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Tuesday, February 24, 2015

Julia’s House for Lost Creatures: PB #11 for 14:14 Review

Title: Julia’s House for Lost Creatures
Author  / Illustrator: 
Ben Hatke
Publisher: 
Roaring Books Press
Year: 2014
Word Count: 362
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Summary
Julia, a resourceful redhead, lives in a rundown Victorian house that rest atop a giant tortoise. Once her house settles by the sea, Julia isn’t content to sit alone in a quiet house. So she opens a “House for Lost Creatures.” Beasts quickly arrive, including a patchwork kitty, a melancholy mermaid, and a variety of monsters. But Julia realizes that each creature must have a chore in order for everyone to live peacefully together.

Story Element: Pacing

Spread 1: (Introduction)
Julia's house plops down. She gets to work heaving her mailbox into the ground. And waits.
Julia's house came to town and settled by the sea.

Spread 2:
Pace is effected by sentence length and the word and
This changes to mood from peaceful to lonely. 
That evening there was a warm fire and toast and tea.
And all the house was quiet.
Too quiet.

Spread 3:
Pace changes with her plan of action.
So Julia ran to her workshop.
She got out her tools and her paints and went to work. She made a sign.


Spread 4:
Her plan works!
She hung the sign up outside the front door. 
It said: Julia's House for Lost Creatures
And then she waited. 
She didn't have to wait for long.

In the next 3 spreads, creatures show up at her door. 
First just an odd looking cat, and then a line of creatures.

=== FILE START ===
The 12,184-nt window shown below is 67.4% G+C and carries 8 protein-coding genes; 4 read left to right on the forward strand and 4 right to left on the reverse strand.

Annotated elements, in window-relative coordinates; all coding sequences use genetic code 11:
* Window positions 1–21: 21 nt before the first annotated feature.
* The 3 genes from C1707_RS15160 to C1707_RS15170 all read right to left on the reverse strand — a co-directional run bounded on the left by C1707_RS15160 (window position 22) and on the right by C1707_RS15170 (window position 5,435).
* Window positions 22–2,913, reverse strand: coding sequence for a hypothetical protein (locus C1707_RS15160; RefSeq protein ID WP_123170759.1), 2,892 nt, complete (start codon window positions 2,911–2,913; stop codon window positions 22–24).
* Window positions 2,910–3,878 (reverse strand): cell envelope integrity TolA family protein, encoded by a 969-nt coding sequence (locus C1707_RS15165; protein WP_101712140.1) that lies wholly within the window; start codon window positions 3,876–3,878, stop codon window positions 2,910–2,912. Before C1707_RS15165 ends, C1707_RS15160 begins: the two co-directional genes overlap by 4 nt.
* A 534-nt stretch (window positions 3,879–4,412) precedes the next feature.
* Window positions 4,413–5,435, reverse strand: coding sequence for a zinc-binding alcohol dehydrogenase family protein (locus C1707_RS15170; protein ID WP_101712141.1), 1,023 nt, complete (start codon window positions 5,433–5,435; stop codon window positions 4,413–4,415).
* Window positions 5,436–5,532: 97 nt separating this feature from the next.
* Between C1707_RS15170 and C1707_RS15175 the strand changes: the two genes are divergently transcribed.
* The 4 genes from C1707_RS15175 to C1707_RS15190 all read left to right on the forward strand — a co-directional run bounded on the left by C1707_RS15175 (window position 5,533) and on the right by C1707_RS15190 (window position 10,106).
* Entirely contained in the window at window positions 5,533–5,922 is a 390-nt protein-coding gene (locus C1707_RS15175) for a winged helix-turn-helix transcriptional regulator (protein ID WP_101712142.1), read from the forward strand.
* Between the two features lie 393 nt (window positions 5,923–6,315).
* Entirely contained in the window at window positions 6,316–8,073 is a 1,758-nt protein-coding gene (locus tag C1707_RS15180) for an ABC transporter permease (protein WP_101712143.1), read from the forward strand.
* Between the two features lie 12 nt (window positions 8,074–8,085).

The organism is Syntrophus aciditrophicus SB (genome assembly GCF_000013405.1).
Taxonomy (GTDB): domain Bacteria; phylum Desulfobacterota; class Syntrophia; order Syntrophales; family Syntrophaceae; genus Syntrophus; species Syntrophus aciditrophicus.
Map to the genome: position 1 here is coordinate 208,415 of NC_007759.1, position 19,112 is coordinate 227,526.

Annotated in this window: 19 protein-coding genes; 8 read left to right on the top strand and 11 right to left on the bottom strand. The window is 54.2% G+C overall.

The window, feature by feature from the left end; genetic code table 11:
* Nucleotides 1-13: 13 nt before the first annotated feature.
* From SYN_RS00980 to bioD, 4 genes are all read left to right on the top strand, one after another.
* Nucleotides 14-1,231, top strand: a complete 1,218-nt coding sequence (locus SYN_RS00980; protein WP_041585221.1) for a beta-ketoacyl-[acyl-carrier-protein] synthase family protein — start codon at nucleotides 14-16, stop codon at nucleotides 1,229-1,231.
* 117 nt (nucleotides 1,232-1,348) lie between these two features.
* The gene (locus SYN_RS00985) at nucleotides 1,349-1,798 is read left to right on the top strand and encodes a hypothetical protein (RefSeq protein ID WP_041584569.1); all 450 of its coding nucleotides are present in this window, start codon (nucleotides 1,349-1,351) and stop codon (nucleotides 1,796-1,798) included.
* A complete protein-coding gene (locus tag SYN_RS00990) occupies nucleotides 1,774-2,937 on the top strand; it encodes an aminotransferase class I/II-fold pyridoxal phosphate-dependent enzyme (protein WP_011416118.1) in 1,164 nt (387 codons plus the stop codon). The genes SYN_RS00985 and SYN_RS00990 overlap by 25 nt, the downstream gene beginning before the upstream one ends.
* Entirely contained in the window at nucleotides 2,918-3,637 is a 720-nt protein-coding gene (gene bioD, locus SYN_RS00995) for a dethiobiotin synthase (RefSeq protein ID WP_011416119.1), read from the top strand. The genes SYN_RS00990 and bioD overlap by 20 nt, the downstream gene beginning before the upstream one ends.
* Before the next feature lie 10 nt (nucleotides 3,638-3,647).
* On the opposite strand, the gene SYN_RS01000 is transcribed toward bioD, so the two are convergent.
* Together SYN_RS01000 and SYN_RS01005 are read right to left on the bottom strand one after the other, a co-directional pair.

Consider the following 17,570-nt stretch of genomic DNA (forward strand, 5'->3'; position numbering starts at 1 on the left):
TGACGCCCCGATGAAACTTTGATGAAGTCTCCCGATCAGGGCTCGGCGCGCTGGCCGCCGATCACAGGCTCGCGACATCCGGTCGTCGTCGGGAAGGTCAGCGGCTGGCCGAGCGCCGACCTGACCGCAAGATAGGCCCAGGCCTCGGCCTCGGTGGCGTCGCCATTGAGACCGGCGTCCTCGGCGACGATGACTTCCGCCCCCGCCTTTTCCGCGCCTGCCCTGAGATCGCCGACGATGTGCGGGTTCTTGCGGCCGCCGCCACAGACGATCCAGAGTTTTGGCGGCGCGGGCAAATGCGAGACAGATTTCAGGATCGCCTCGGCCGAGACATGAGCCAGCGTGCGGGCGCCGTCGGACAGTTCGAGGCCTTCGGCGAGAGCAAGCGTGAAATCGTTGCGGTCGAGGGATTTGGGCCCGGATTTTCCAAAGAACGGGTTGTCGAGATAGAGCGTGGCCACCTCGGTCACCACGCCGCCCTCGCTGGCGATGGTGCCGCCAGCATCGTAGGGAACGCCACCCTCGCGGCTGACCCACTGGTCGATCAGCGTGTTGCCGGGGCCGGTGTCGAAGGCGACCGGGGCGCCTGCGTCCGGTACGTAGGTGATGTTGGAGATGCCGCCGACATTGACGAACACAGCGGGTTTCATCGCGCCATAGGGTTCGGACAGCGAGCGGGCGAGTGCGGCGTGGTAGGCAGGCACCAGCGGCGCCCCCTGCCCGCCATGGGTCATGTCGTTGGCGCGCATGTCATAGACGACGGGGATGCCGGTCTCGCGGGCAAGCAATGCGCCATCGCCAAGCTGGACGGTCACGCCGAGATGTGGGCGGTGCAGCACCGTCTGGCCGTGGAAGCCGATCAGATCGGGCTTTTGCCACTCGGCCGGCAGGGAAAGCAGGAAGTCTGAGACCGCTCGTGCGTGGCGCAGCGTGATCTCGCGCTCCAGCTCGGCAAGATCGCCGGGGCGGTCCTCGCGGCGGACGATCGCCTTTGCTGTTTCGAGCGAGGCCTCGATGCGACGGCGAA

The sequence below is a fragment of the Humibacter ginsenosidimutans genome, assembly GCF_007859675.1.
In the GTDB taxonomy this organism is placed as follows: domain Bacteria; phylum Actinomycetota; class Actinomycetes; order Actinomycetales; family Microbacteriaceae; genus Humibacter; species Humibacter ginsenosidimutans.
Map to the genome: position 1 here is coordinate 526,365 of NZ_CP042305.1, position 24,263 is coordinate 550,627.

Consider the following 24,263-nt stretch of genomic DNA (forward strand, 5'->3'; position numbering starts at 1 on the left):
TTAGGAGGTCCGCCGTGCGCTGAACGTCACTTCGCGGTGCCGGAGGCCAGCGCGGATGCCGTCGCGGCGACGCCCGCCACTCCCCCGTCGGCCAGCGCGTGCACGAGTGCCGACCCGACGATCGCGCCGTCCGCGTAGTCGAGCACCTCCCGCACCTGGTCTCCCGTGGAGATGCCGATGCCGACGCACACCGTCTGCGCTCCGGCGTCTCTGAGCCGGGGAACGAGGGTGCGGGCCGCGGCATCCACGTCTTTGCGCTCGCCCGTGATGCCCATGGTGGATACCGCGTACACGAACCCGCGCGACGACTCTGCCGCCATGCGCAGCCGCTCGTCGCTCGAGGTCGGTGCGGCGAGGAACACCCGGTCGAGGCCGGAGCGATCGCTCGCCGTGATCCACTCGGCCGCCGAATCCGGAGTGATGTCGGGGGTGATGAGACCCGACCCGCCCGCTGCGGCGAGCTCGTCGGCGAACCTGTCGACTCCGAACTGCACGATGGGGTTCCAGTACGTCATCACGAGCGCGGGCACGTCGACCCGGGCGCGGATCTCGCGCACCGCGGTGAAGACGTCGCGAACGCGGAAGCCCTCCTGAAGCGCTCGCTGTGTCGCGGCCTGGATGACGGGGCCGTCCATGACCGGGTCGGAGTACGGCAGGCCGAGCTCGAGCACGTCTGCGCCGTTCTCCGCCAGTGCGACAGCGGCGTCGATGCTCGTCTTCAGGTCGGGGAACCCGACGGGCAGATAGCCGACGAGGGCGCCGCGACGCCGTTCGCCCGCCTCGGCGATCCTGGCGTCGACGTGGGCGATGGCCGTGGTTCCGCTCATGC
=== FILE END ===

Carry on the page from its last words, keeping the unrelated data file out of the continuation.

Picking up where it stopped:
The growing number of guests causes increasing alarm.


There were SCRAPES, SCRATCHES, WHINES, BANGS, BARKS, and BELLOWS.


In a later Spreads:
Julia is overwhelmed by her dirty guests. The pace turns frantic.
Soon Julia's house was filling up 
with lost and homeless creatures
of every description.
They asked for towels and soap,
tea and toast.

They had ideas of their own.
They spilled things and 
they didn't clean up.
And THEN
the troll found Julia's old record player.

"STOP!" shouted Julia.
EVERYBODY STOP!"

Then Julia locks herself in her workshop. 
After a long time, she comes out with a new plan. 
She had created a Chore Chart for all to follow.
It works!

A mix of panel sequences, spot illustrations, and full-bleed spreads also push the action forward. 

(Post #11 for the 14:14 Picture Book Blog Review Challenge created by Christie Wild of Write Wild. http://christiewrightwild.blogspot.com)

11 comments:

  1. This is a great post to illustrate a variety of ways to set up pacing. Thank you so much for sharing!

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  2. I too like the variety of pacing aspects...great review. Thanks Manju.

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  3. Roaring Brook Press has some of the best picture books around! Thanks for sharing this one!

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    1. Roaring Brook Press likes to be adventurous.

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  4. What a fun and lovely cover! Thanks for all the pacing tips in this one. Seems like one of the harder elements to teach.

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    1. I agree that PB pacing is tricky. I'm working on those page turns.

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  5. This sounds like such a richly imaginative picture book! I saw another picture book recently with characters living on a turtle's back, called Turtle Island. How funny that two authors would each have that unusual idea.

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  6. Now, I'm curious. I'll have to read Turtle Island.

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  7. I like the story, the message, and the illustrations. Thumbs up on this one.

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